Best Buy (NYSE: BBY) delivered a shocker along with its third-quarter results yesterday, leading to a plunge in its share price the likes of which nobody's seen for eight long years. Should investors take the hint and unplug Best Buy shares from their portfolios?

Net income dropped 4.4% to $217 million, or $0.54 per share. Revenue dipped 1% to $11.9 billion, and same-store sales fell 3.3%.

Those tidings are pretty disappointing, especially given the close proximity to the holidays, which are supposed to be a boon to gadget buying. However, the really big -- and disturbing -- tidbit of information was the company's loss of market share. Earlier this year, Best Buy was triumphantly gaining domestic market share, in part because of the demise of rival Circuit City. This late-year reversal of fortune doesn't bode well.

It's doubtful that smaller, often struggling electronics retailers like RadioShack (NYSE: RSH) or Conn's (Nasdaq: CONN) are giving Best Buy "the business" (or rather, taking it away). The major threat seems to come from big electronics discounters such as Wal-Mart (NYSE: WMT), Target (NYSE: TGT), Costco (Nasdaq: COST), and Amazon.com (Nasdaq: AMZN).

Generally, I would say that now's a great time to buy Best Buy shares. I've always liked its "customer-centric" mission, which I felt differentiated it from retail rivals. However, this most recent quarter does make me wonder whether Best Buy's mission is going wrong. Do U.S. customers seriously care only about rock-bottom prices in the New Normal environment? Is Best Buy making strategic errors that usher customers straight into rivals' waiting arms?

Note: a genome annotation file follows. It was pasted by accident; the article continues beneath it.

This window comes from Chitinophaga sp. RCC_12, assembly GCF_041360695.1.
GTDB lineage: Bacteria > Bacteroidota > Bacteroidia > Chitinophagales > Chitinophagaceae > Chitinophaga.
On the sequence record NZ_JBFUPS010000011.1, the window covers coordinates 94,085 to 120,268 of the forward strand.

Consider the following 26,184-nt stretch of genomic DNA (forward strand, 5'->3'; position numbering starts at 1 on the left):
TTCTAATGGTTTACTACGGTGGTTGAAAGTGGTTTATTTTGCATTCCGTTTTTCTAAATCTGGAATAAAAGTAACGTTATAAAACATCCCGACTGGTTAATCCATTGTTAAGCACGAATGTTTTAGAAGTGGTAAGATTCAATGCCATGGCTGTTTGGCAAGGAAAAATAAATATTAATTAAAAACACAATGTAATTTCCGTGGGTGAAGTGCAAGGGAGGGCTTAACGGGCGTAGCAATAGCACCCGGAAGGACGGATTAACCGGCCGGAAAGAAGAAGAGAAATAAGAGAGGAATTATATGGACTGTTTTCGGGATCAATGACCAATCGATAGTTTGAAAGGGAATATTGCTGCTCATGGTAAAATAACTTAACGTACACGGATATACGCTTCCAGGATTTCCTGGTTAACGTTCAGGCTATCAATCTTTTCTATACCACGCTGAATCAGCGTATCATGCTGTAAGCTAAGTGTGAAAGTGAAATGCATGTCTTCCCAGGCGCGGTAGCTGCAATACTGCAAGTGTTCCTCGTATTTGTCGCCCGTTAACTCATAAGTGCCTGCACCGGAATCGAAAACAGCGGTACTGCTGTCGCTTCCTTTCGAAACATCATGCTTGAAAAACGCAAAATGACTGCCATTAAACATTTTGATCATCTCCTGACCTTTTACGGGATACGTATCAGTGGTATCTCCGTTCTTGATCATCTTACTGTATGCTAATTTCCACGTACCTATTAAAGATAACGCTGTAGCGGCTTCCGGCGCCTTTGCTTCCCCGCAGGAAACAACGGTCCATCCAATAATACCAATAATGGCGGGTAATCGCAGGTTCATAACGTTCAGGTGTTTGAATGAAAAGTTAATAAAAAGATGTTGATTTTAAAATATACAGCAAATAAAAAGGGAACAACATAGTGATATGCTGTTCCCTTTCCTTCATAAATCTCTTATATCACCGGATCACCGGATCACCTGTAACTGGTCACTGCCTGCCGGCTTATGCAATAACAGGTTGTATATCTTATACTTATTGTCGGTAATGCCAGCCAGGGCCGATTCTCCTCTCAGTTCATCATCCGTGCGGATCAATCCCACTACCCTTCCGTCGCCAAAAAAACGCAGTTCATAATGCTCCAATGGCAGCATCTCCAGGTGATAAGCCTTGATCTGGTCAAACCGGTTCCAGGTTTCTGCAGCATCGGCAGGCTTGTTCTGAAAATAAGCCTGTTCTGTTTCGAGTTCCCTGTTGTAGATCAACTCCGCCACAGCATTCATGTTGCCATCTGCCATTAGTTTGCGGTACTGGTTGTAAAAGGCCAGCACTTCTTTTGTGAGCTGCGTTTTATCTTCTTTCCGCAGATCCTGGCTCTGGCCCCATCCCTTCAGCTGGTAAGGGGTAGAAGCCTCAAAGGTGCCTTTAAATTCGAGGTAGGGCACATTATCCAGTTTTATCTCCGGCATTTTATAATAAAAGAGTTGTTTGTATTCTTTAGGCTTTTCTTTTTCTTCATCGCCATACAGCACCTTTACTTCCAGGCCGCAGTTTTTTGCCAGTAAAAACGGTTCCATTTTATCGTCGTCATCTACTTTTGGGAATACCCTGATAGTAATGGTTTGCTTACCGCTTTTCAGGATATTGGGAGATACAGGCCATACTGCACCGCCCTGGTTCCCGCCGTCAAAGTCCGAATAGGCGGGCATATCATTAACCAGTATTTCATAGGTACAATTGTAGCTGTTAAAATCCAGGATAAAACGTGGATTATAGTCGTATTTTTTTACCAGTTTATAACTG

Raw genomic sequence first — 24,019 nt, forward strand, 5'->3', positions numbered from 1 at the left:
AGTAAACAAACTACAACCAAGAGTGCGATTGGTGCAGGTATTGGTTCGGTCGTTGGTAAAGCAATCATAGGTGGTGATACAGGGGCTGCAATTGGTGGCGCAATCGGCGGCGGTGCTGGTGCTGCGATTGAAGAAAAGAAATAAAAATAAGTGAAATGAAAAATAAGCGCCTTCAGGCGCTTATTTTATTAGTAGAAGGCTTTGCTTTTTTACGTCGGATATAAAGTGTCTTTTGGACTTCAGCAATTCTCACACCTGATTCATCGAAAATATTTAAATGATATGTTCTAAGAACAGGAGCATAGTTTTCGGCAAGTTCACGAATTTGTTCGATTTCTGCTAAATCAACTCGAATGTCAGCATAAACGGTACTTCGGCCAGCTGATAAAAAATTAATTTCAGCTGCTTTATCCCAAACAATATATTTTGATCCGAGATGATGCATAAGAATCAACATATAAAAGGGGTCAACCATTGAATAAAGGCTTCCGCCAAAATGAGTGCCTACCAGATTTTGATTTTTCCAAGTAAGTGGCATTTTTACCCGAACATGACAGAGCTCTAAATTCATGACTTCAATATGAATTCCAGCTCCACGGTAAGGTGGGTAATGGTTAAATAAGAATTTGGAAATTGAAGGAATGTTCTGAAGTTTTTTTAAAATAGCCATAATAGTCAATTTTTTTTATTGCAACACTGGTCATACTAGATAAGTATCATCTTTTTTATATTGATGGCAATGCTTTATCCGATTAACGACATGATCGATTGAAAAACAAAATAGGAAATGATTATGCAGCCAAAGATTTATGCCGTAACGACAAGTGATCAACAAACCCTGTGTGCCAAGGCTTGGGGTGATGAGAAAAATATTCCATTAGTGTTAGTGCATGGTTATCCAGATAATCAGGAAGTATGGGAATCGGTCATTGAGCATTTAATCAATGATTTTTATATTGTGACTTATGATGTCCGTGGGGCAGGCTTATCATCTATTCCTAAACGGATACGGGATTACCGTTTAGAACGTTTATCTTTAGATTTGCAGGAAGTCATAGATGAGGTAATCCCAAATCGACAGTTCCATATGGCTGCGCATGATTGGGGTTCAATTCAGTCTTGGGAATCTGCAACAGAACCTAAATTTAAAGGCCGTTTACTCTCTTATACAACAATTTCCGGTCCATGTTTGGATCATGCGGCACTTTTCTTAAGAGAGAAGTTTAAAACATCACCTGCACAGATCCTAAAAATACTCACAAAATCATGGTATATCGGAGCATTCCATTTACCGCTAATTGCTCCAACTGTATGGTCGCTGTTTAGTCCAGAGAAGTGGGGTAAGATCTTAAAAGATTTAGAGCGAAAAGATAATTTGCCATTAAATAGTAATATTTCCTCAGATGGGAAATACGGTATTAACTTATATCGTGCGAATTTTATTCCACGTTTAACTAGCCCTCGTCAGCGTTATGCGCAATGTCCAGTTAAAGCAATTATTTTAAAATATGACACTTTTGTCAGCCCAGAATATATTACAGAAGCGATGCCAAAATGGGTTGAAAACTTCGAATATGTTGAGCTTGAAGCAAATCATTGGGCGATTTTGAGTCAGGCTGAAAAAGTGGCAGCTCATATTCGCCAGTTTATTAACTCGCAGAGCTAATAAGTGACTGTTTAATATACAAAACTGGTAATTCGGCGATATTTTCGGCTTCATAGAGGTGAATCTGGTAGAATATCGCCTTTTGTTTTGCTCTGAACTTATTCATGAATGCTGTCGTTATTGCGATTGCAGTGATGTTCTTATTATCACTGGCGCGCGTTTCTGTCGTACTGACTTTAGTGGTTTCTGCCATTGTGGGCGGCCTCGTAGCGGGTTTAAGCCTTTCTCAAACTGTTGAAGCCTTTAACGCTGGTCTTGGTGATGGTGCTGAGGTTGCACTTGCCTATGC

In short, the company seems a little more caveat emptor right now. Best Buy trades at 10 times earnings -- cheaper than Wal-Mart, with its price-to-earnings ratio of 13, and Target, which trades at 15 times earnings. (It still seems safer than snapping up a retailer like Conn's, though.) Waiting to see whether the company can reverse its market-share losses might be the better course of action at the moment. If an electronics retailer can't report better tidings ahead of the holidays, when can it?

What do you think? Should investors buy Best Buy now, or is it losing traction to rivals? What competitor do you consider its biggest threat? Let loose in the comments box below.

This article represents the opinion of the writer, who may disagree with the “official” recommendation position of a Motley Fool premium advisory service. We’re motley! Questioning an investing thesis -- even one of our own -- helps us all think critically about investing and make decisions that help us become smarter, happier, and richer.